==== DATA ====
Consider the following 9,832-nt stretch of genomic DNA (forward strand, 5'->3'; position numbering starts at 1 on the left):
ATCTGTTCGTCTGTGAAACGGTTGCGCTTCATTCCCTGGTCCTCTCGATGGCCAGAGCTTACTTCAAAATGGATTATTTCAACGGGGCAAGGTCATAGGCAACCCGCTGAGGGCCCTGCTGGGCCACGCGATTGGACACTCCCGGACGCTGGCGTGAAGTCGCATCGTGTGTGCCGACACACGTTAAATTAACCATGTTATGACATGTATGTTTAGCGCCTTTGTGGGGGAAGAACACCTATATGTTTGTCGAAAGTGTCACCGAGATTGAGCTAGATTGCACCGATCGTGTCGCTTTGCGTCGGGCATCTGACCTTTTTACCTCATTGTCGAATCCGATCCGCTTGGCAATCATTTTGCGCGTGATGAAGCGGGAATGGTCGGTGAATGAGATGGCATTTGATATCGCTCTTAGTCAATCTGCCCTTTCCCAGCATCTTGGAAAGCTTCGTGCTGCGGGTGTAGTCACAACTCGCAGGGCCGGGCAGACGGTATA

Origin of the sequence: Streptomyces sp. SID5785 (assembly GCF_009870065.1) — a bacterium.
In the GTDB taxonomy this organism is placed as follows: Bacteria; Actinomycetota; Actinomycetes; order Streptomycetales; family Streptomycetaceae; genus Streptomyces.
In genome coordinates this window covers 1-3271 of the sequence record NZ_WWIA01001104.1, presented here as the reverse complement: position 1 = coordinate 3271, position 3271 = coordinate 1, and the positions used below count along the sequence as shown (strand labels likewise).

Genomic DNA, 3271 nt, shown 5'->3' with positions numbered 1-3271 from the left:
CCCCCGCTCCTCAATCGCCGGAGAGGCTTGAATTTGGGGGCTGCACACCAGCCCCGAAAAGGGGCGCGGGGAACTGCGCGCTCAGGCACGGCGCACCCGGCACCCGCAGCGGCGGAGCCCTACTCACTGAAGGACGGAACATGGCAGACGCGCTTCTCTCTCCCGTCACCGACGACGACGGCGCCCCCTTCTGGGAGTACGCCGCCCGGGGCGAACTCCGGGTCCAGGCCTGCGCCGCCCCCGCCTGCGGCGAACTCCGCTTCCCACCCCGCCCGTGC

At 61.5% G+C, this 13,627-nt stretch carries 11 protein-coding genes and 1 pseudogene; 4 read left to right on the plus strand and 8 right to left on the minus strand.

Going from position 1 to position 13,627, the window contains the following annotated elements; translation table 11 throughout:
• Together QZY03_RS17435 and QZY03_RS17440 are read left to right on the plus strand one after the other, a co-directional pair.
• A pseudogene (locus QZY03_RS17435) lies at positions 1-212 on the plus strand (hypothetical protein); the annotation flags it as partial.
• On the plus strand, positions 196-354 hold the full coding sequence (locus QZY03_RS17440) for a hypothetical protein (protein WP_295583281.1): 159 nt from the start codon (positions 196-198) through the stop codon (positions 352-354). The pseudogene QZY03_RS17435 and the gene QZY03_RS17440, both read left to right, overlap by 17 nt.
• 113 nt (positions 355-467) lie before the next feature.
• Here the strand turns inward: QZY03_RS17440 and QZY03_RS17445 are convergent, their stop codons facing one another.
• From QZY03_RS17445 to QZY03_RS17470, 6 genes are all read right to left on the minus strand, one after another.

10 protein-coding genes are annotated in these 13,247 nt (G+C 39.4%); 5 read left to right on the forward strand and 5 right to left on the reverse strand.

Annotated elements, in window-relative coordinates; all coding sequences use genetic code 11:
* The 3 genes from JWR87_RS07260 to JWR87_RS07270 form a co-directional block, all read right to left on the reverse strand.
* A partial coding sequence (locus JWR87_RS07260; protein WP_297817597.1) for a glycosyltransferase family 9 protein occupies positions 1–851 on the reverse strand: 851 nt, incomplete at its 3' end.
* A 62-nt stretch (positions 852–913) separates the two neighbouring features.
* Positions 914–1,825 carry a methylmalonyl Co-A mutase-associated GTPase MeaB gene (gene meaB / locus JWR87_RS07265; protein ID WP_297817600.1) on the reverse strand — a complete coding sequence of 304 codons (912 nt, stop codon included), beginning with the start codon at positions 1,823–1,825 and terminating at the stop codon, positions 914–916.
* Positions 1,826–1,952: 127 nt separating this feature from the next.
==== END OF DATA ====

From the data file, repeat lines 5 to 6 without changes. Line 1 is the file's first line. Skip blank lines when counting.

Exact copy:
In genome coordinates this window covers 1-3271 of the sequence record NZ_WWIA01001104.1, presented here as the reverse complement: position 1 = coordinate 3271, position 3271 = coordinate 1, and the positions used below count along the sequence as shown (strand labels likewise).

Genomic DNA, 3271 nt, shown 5'->3' with positions numbered 1-3271 from the left: